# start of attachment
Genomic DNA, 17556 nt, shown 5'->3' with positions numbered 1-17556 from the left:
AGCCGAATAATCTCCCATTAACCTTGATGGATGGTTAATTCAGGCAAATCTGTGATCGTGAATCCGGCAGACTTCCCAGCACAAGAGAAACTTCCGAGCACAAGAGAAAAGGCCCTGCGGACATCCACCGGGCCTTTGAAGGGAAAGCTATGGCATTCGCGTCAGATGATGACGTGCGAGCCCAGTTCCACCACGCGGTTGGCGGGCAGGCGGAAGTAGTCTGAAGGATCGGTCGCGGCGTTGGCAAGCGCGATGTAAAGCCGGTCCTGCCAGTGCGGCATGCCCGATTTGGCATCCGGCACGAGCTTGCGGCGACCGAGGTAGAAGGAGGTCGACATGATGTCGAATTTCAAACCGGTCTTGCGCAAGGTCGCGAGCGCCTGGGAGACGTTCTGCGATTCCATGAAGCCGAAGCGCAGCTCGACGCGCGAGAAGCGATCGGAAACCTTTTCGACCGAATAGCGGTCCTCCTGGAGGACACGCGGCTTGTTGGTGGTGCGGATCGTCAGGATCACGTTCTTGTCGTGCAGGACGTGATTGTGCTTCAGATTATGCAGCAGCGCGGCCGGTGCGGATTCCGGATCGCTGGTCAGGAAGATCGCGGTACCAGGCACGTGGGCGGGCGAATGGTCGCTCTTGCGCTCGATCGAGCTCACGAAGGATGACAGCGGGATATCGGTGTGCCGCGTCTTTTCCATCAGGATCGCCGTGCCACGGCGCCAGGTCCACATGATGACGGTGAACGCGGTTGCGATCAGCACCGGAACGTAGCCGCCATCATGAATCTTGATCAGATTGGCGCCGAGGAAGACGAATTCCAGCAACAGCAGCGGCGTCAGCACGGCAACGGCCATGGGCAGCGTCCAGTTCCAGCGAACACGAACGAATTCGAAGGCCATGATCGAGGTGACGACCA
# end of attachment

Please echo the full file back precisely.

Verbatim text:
Genomic DNA, 17556 nt, shown 5'->3' with positions numbered 1-17556 from the left:
AGCCGAATAATCTCCCATTAACCTTGATGGATGGTTAATTCAGGCAAATCTGTGATCGTGAATCCGGCAGACTTCCCAGCACAAGAGAAACTTCCGAGCACAAGAGAAAAGGCCCTGCGGACATCCACCGGGCCTTTGAAGGGAAAGCTATGGCATTCGCGTCAGATGATGACGTGCGAGCCCAGTTCCACCACGCGGTTGGCGGGCAGGCGGAAGTAGTCTGAAGGATCGGTCGCGGCGTTGGCAAGCGCGATGTAAAGCCGGTCCTGCCAGTGCGGCATGCCCGATTTGGCATCCGGCACGAGCTTGCGGCGACCGAGGTAGAAGGAGGTCGACATGATGTCGAATTTCAAACCGGTCTTGCGCAAGGTCGCGAGCGCCTGGGAGACGTTCTGCGATTCCATGAAGCCGAAGCGCAGCTCGACGCGCGAGAAGCGATCGGAAACCTTTTCGACCGAATAGCGGTCCTCCTGGAGGACACGCGGCTTGTTGGTGGTGCGGATCGTCAGGATCACGTTCTTGTCGTGCAGGACGTGATTGTGCTTCAGATTATGCAGCAGCGCGGCCGGTGCGGATTCCGGATCGCTGGTCAGGAAGATCGCGGTACCAGGCACGTGGGCGGGCGAATGGTCGCTCTTGCGCTCGATCGAGCTCACGAAGGATGACAGCGGGATATCGGTGTGCCGCGTCTTTTCCATCAGGATCGCCGTGCCACGGCGCCAGGTCCACATGATGACGGTGAACGCGGTTGCGATCAGCACCGGAACGTAGCCGCCATCATGAATCTTGATCAGATTGGCGCCGAGGAAGACGAATTCCAGCAACAGCAGCGGCGTCAGCACGGCAACGGCCATGGGCAGCGTCCAGTTCCAGCGAACACGAACGAATTCGAAGGCCATGATCGAGGTGACGACCA